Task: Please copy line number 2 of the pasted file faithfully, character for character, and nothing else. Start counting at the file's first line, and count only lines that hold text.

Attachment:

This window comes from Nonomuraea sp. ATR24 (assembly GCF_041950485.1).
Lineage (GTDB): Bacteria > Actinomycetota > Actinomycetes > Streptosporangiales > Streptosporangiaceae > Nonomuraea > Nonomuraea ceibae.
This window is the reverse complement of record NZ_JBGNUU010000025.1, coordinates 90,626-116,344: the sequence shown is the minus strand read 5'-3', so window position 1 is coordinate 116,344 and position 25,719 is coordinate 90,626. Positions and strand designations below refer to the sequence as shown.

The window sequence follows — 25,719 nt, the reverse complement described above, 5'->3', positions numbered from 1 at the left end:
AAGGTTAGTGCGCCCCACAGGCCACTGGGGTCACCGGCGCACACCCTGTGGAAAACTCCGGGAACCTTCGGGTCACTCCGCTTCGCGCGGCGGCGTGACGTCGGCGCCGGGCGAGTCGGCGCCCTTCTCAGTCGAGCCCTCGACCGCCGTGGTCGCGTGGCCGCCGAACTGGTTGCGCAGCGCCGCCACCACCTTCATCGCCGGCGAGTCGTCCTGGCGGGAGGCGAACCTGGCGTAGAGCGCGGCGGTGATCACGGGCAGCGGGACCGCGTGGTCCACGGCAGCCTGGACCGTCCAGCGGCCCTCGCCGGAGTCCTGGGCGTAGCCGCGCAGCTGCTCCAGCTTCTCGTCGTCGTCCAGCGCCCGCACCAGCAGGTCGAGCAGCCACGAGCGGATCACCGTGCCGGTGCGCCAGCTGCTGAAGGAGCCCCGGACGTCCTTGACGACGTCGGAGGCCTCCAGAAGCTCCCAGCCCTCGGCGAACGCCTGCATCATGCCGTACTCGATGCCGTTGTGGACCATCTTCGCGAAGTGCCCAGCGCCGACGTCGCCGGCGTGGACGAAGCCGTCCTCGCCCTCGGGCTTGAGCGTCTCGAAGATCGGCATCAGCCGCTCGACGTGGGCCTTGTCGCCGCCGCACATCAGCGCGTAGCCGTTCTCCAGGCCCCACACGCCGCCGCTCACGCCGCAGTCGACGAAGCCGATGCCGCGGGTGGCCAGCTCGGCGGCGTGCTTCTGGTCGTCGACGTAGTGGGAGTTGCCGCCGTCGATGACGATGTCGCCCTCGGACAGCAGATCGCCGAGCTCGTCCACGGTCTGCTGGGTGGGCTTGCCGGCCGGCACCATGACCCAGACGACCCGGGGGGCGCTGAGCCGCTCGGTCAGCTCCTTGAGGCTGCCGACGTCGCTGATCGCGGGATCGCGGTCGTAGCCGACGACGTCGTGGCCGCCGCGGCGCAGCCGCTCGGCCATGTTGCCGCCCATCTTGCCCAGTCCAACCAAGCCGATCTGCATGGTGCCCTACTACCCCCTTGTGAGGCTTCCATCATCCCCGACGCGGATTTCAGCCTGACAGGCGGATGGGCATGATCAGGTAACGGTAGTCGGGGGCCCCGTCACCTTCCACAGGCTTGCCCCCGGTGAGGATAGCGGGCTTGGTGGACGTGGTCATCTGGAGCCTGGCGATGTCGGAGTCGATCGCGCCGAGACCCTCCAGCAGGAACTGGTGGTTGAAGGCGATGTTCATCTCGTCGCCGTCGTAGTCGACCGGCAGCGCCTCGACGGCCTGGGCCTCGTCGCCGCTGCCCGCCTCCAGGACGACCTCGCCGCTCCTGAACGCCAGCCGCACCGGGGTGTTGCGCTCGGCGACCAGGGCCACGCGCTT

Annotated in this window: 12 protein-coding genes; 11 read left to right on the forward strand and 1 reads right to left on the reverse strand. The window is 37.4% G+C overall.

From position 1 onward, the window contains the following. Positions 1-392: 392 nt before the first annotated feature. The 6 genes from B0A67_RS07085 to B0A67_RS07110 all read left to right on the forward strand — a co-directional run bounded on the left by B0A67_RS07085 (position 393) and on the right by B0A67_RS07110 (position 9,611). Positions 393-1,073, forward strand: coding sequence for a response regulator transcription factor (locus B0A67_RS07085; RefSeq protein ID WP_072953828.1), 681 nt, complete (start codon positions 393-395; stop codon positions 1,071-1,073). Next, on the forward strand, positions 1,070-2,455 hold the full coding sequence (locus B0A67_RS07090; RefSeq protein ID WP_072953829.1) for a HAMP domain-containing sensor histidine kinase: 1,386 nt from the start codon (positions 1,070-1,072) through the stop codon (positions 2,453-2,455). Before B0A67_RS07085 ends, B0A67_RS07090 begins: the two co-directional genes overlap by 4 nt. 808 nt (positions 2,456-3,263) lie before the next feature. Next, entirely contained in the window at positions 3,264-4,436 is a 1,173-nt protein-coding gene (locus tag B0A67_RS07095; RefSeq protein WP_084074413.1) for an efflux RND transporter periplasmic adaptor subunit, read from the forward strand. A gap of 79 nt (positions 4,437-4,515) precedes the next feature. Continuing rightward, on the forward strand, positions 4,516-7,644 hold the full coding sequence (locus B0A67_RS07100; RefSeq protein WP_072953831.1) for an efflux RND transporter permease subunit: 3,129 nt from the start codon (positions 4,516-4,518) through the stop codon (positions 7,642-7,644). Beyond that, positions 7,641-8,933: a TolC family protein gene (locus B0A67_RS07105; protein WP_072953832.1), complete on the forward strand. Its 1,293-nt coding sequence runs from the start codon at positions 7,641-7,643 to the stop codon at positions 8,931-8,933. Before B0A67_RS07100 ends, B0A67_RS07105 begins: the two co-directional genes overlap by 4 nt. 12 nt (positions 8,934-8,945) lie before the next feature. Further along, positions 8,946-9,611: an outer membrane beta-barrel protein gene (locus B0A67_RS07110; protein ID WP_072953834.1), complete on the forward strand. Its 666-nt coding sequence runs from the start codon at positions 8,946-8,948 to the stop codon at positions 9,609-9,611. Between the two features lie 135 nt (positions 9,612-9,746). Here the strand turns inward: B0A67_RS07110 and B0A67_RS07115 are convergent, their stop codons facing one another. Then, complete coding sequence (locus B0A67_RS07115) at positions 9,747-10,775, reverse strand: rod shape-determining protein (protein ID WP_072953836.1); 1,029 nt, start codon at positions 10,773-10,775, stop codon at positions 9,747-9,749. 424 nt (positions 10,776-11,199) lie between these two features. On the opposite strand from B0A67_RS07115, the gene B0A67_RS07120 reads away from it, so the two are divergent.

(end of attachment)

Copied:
Lineage (GTDB): Bacteria > Actinomycetota > Actinomycetes > Streptosporangiales > Streptosporangiaceae > Nonomuraea > Nonomuraea ceibae.